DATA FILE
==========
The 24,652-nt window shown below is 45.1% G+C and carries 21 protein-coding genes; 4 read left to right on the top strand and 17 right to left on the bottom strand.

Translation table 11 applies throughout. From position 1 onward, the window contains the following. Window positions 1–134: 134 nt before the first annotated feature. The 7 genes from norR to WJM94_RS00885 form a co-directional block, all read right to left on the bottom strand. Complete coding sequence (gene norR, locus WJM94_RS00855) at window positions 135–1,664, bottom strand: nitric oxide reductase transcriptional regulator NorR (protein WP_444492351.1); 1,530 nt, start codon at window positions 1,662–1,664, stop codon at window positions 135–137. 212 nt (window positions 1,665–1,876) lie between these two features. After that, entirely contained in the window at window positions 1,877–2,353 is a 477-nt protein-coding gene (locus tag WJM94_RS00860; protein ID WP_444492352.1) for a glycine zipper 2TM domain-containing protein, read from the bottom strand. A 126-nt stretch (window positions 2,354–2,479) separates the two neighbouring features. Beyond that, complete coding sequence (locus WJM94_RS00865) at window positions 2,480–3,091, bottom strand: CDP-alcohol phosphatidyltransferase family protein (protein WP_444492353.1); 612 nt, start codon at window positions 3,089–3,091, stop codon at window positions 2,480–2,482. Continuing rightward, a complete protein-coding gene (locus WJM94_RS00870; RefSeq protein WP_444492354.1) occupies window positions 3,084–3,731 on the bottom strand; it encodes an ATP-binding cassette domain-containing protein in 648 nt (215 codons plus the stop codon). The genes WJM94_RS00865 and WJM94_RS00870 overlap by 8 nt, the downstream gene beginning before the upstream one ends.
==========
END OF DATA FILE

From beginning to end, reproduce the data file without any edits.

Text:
The 24,652-nt window shown below is 45.1% G+C and carries 21 protein-coding genes; 4 read left to right on the top strand and 17 right to left on the bottom strand.

Translation table 11 applies throughout. From position 1 onward, the window contains the following. Window positions 1–134: 134 nt before the first annotated feature. The 7 genes from norR to WJM94_RS00885 form a co-directional block, all read right to left on the bottom strand. Complete coding sequence (gene norR, locus WJM94_RS00855) at window positions 135–1,664, bottom strand: nitric oxide reductase transcriptional regulator NorR (protein WP_444492351.1); 1,530 nt, start codon at window positions 1,662–1,664, stop codon at window positions 135–137. 212 nt (window positions 1,665–1,876) lie between these two features. After that, entirely contained in the window at window positions 1,877–2,353 is a 477-nt protein-coding gene (locus tag WJM94_RS00860; protein ID WP_444492352.1) for a glycine zipper 2TM domain-containing protein, read from the bottom strand. A 126-nt stretch (window positions 2,354–2,479) separates the two neighbouring features. Beyond that, complete coding sequence (locus WJM94_RS00865) at window positions 2,480–3,091, bottom strand: CDP-alcohol phosphatidyltransferase family protein (protein WP_444492353.1); 612 nt, start codon at window positions 3,089–3,091, stop codon at window positions 2,480–2,482. Continuing rightward, a complete protein-coding gene (locus WJM94_RS00870; RefSeq protein WP_444492354.1) occupies window positions 3,084–3,731 on the bottom strand; it encodes an ATP-binding cassette domain-containing protein in 648 nt (215 codons plus the stop codon). The genes WJM94_RS00865 and WJM94_RS00870 overlap by 8 nt, the downstream gene beginning before the upstream one ends.